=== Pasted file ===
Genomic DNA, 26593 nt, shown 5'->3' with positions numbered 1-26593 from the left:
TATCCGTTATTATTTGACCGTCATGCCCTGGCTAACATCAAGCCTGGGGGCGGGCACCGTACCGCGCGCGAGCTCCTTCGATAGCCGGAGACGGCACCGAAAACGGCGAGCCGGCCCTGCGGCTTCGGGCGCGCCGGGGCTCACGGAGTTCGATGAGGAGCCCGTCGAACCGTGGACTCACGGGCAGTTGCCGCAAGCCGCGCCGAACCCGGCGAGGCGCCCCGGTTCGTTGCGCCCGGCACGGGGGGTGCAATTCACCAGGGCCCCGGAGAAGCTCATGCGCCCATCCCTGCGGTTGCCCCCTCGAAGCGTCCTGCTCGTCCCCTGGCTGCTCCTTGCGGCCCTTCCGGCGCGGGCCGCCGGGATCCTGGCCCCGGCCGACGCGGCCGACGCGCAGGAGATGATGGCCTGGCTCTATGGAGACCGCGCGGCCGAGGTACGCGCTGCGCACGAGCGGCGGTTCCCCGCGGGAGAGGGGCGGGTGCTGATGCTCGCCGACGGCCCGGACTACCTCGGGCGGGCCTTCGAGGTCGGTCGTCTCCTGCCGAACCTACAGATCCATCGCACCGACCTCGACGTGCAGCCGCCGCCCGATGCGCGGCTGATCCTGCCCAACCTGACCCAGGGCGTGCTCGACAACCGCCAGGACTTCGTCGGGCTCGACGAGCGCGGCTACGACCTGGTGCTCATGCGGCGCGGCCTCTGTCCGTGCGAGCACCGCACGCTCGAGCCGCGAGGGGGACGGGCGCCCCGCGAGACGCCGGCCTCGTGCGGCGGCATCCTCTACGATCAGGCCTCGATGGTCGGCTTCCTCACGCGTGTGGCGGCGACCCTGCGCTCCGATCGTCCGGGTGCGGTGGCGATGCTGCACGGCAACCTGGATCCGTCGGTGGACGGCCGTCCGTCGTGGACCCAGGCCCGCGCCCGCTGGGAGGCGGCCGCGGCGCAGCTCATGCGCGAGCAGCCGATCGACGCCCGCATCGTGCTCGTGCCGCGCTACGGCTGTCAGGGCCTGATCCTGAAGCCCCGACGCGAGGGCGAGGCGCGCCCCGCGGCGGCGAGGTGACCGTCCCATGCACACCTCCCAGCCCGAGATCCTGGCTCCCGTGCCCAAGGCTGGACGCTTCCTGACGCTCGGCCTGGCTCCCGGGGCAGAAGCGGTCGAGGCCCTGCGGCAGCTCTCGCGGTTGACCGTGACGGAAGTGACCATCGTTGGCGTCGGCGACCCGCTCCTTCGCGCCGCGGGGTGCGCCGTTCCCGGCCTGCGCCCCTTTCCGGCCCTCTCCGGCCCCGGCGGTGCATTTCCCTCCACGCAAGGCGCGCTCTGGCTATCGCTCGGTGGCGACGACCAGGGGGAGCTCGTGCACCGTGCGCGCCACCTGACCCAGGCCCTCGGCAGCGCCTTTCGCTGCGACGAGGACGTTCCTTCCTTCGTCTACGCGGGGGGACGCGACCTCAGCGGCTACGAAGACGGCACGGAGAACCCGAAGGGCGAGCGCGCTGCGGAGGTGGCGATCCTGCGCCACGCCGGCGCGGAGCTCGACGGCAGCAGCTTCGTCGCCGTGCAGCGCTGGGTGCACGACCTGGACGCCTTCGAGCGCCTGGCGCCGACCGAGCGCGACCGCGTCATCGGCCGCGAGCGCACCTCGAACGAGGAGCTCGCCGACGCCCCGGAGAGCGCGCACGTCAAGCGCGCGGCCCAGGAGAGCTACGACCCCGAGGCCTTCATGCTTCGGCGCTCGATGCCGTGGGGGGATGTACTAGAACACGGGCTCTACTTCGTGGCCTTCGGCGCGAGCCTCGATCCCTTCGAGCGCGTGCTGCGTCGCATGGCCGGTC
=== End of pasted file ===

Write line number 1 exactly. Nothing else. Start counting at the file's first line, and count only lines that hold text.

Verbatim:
Genomic DNA, 26593 nt, shown 5'->3' with positions numbered 1-26593 from the left: